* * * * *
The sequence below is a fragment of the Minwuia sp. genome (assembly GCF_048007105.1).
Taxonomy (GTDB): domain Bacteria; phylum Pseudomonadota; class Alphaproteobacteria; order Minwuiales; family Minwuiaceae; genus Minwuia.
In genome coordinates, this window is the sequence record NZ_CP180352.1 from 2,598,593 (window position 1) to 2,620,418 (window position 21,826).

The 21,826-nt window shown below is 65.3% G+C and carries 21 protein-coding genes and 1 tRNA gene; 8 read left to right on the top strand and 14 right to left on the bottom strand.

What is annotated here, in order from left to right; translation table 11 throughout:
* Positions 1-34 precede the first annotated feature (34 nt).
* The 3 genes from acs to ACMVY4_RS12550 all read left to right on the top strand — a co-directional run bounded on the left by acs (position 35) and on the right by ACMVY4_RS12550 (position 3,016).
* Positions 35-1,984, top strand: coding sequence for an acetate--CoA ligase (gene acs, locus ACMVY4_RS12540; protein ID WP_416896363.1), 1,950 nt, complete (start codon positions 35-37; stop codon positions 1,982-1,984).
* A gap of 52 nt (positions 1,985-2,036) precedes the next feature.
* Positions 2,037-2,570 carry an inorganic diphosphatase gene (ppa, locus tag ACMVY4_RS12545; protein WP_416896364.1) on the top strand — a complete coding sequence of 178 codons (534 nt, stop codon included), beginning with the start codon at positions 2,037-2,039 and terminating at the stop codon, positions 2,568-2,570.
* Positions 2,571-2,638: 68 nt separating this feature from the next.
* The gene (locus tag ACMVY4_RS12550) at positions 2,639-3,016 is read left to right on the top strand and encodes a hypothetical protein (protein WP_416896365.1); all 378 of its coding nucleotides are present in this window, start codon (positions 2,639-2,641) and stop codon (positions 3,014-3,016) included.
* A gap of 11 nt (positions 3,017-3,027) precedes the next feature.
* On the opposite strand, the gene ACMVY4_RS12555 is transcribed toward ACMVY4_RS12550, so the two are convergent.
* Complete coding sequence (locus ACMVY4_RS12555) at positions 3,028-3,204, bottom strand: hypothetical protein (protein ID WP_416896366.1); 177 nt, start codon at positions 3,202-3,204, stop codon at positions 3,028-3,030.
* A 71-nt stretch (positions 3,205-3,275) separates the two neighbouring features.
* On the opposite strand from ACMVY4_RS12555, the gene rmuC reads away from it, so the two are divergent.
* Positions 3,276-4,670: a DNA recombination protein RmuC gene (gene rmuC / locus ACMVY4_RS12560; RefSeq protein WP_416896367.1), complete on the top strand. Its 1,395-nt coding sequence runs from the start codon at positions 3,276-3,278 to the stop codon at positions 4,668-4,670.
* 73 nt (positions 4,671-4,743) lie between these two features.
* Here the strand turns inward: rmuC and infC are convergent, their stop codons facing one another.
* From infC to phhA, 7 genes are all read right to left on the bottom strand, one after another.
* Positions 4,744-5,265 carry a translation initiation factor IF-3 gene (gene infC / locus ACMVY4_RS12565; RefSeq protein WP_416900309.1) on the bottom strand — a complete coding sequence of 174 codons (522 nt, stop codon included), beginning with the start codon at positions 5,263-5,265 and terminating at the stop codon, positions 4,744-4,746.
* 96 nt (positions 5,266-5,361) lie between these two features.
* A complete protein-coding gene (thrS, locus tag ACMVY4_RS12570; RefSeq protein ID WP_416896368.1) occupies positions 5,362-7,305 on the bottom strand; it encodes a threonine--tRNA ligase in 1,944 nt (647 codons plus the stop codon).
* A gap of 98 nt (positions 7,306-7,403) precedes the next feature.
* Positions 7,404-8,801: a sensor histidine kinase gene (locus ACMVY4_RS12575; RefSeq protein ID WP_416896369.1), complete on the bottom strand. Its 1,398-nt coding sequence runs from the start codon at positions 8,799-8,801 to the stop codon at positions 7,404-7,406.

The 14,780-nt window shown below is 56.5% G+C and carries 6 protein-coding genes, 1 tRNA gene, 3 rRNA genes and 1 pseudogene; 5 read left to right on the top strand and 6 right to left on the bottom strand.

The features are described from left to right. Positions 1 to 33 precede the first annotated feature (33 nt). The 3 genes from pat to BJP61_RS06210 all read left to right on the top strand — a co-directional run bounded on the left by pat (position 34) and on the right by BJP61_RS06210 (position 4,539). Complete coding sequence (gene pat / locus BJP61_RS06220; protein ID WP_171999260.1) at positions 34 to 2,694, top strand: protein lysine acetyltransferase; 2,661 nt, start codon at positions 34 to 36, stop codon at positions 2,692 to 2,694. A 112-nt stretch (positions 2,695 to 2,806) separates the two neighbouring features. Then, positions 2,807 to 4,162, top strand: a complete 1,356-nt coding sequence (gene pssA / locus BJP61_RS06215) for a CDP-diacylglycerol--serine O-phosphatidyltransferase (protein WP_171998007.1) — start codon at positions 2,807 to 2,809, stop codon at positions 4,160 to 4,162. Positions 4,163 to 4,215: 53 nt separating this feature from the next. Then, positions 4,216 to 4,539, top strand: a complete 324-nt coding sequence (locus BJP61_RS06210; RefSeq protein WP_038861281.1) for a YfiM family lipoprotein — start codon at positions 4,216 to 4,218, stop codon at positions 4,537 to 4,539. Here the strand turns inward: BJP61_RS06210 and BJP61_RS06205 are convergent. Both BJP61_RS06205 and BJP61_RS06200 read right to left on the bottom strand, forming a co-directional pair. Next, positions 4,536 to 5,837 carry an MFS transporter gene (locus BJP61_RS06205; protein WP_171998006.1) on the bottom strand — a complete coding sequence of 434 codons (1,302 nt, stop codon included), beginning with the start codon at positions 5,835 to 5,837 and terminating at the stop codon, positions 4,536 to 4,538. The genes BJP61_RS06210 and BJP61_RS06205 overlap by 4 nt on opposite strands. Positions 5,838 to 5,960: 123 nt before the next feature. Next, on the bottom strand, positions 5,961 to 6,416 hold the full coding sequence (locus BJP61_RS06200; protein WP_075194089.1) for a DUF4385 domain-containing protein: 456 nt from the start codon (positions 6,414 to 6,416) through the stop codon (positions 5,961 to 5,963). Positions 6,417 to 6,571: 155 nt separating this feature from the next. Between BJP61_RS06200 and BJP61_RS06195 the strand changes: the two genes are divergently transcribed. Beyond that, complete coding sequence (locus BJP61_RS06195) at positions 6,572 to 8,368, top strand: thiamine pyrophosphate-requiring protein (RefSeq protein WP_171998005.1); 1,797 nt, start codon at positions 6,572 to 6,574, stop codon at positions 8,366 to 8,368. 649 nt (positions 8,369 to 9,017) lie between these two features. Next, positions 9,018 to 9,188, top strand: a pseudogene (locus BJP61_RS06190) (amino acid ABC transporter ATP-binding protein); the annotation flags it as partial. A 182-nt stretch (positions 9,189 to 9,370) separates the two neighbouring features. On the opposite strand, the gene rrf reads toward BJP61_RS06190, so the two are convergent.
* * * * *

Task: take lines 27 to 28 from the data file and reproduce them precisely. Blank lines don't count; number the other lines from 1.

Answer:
The 14,780-nt window shown below is 56.5% G+C and carries 6 protein-coding genes, 1 tRNA gene, 3 rRNA genes and 1 pseudogene; 5 read left to right on the top strand and 6 right to left on the bottom strand.

The features are described from left to right. Positions 1 to 33 precede the first annotated feature (33 nt). The 3 genes from pat to BJP61_RS06210 all read left to right on the top strand — a co-directional run bounded on the left by pat (position 34) and on the right by BJP61_RS06210 (position 4,539). Complete coding sequence (gene pat / locus BJP61_RS06220; protein ID WP_171999260.1) at positions 34 to 2,694, top strand: protein lysine acetyltransferase; 2,661 nt, start codon at positions 34 to 36, stop codon at positions 2,692 to 2,694. A 112-nt stretch (positions 2,695 to 2,806) separates the two neighbouring features. Then, positions 2,807 to 4,162, top strand: a complete 1,356-nt coding sequence (gene pssA / locus BJP61_RS06215) for a CDP-diacylglycerol--serine O-phosphatidyltransferase (protein WP_171998007.1) — start codon at positions 2,807 to 2,809, stop codon at positions 4,160 to 4,162. Positions 4,163 to 4,215: 53 nt separating this feature from the next. Then, positions 4,216 to 4,539, top strand: a complete 324-nt coding sequence (locus BJP61_RS06210; RefSeq protein WP_038861281.1) for a YfiM family lipoprotein — start codon at positions 4,216 to 4,218, stop codon at positions 4,537 to 4,539. Here the strand turns inward: BJP61_RS06210 and BJP61_RS06205 are convergent. Both BJP61_RS06205 and BJP61_RS06200 read right to left on the bottom strand, forming a co-directional pair. Next, positions 4,536 to 5,837 carry an MFS transporter gene (locus BJP61_RS06205; protein WP_171998006.1) on the bottom strand — a complete coding sequence of 434 codons (1,302 nt, stop codon included), beginning with the start codon at positions 5,835 to 5,837 and terminating at the stop codon, positions 4,536 to 4,538. The genes BJP61_RS06210 and BJP61_RS06205 overlap by 4 nt on opposite strands. Positions 5,838 to 5,960: 123 nt before the next feature. Next, on the bottom strand, positions 5,961 to 6,416 hold the full coding sequence (locus BJP61_RS06200; protein WP_075194089.1) for a DUF4385 domain-containing protein: 456 nt from the start codon (positions 6,414 to 6,416) through the stop codon (positions 5,961 to 5,963). Positions 6,417 to 6,571: 155 nt separating this feature from the next. Between BJP61_RS06200 and BJP61_RS06195 the strand changes: the two genes are divergently transcribed. Beyond that, complete coding sequence (locus BJP61_RS06195) at positions 6,572 to 8,368, top strand: thiamine pyrophosphate-requiring protein (RefSeq protein WP_171998005.1); 1,797 nt, start codon at positions 6,572 to 6,574, stop codon at positions 8,366 to 8,368. 649 nt (positions 8,369 to 9,017) lie between these two features. Next, positions 9,018 to 9,188, top strand: a pseudogene (locus BJP61_RS06190) (amino acid ABC transporter ATP-binding protein); the annotation flags it as partial. A 182-nt stretch (positions 9,189 to 9,370) separates the two neighbouring features. On the opposite strand, the gene rrf reads toward BJP61_RS06190, so the two are convergent.